Walking Meditation

Source: WebMD, Healthline


Meditation can quiet the mind, reduce stress, alleviate anxiety, and remove the perception of pain by activating brain areas that process pain. Extensive research has been conducted on the physical and emotional benefits of mindfulness meditation and how it can more effectively manage pain symptoms.


Walking is one of the least expensive and easiest forms of physical activity. It only requires a pair of sneakers, a place to walk, and the motivation to begin. Once a walking routine is established, the length and intensity can be modified based on individual goals and abilities. Walking 30 minutes per day three to five times per week is recommended for health benefits.

Walking Meditation

Meditation can be practiced while doing physical activities, especially walking. Mindful walking consists of being aware of body sensations, such as how the feet feel as they hit the ground, the motion of the arms swinging, and the leg muscles that are activated. It includes a high awareness of surroundings on the walking journey.


There are various benefits of walking meditation. They include, but are not limited to, the following:

  • Reduced stress, anxiety and depression
  • Boosted blood flow
  • Enhanced balance
  • Improved focus
  • Better digestion
  • Regulated blood sugar levels
  • Enhanced memory
  • Less negative emotions
  • Improved physical health and well-being
  • Better sleep quality

How to begin

Preparing for walking meditation requires certain steps to be taken. They include the following:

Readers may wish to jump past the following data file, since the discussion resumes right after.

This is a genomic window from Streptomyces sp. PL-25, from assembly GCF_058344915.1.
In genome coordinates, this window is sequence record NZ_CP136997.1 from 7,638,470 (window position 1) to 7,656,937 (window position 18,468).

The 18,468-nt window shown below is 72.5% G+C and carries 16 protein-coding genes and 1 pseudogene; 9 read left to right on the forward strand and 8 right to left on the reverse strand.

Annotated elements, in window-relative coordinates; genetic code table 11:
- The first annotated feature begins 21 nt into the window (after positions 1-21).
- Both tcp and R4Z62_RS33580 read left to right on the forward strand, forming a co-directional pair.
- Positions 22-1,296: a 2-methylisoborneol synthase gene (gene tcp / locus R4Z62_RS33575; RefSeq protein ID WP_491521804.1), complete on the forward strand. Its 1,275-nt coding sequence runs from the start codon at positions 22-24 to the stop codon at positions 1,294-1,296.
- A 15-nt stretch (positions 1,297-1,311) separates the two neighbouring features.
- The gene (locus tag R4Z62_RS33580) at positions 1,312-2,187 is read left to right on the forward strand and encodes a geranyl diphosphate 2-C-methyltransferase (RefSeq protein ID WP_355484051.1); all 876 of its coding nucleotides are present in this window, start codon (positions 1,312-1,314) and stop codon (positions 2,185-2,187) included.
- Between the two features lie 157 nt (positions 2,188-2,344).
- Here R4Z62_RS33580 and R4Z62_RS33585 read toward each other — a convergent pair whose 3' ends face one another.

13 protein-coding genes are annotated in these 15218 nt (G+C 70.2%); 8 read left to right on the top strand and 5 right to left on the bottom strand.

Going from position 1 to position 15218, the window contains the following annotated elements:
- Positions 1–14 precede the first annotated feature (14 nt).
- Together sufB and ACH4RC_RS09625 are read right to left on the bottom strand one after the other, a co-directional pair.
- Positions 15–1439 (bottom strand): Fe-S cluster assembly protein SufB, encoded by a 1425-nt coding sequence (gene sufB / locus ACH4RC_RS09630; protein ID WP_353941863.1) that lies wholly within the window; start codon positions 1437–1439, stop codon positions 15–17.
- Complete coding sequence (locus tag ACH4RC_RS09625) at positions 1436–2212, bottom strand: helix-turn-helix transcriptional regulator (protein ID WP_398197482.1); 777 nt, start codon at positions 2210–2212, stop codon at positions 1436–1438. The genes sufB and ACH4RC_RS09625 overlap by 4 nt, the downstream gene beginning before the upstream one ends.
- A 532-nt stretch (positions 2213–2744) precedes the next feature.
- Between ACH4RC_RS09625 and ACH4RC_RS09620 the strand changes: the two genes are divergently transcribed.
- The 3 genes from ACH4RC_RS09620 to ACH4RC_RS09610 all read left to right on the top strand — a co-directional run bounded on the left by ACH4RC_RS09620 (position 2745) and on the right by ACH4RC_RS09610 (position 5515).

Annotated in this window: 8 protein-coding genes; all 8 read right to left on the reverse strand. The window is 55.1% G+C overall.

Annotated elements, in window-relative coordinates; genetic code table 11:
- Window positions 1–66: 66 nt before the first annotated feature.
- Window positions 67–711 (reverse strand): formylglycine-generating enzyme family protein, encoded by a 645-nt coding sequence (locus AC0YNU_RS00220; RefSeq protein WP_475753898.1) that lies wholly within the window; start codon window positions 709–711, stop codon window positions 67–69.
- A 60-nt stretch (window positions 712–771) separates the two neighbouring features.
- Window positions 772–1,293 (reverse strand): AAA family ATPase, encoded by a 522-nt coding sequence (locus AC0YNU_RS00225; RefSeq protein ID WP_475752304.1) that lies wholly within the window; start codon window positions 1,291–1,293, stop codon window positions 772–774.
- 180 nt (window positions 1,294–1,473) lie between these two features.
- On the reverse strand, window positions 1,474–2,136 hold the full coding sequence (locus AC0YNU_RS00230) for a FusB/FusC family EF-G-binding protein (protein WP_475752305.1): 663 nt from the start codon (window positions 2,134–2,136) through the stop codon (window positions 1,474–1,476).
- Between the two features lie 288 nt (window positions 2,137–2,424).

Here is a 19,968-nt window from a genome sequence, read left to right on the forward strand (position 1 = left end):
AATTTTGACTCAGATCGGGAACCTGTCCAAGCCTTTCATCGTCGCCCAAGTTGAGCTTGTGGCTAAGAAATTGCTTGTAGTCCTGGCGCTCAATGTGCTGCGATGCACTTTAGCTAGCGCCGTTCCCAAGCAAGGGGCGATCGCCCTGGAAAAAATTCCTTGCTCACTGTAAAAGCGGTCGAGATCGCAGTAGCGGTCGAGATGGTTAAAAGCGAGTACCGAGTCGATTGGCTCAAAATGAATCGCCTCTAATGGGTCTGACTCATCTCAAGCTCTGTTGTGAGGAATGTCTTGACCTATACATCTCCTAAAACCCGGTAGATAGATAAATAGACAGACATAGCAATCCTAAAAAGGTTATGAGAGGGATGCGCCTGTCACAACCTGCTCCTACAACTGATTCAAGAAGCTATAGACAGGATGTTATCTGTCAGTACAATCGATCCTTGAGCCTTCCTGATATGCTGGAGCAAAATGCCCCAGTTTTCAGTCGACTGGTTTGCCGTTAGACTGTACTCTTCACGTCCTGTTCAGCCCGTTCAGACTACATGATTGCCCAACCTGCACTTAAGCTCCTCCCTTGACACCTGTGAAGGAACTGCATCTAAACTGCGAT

• Find a place. Walking meditation can be done indoors or outdoors. Find a place that is safe without a lot of disturbances. While a specific destination is not needed, somewhere peaceful is preferred.
  • Be comfortable. Finding clothing and shoes that are comfortable and supportive is important. This makes it easier to stay in the present moment and focus on the senses.
  • Relax and stand still. Stand up straight, while ensuring the shoulders are relaxed and the back is not stiff. Be sure body weight is distributed evenly across both feet.
  • Become aware. Focus on the sounds and surroundings. Take slow and deep breaths. Feel the feet on the ground and acknowledge any tenseness in the body. Be sure the mind is in the present moment.
  • Begin walking. While being mindful, slowly begin taking steps. Pause after 10 to 15 steps and take a few deep breaths, and turn around. Continue the walking path, then turn around and breathe deeply, and begin walking it again. Walk slower than usual, while being aware of each foot as it touches the ground or floor. Notice the weight shift with each step. Pause and breathe whenever needed to stay in the present. Repeat for five to ten minutes.
  • Be aware of the senses. Notice the surroundings and be mindful of noises that are heard, wind and air that is felt, and smells that are present. Breathe easy and deep, noticing thoughts as they come and go.
  • Notice the mind wandering. Be aware when the mind inevitably wanders and try to focus on a sensation. Notice the stomach rising with each breath. Pause after 10 to 15 steps and take a deep breath. Turn around and watch each foot as it goes forward.
  • Finish the walking meditation. After approximately 10 minutes, stop, stand still, and take a few deep breaths. Meditation skills will improve by integrating this into daily life. As skills improve, speed walking or running can be done while meditating.

Additional sources: Positive Psychology and Greater Good in Action, UC Berkeley

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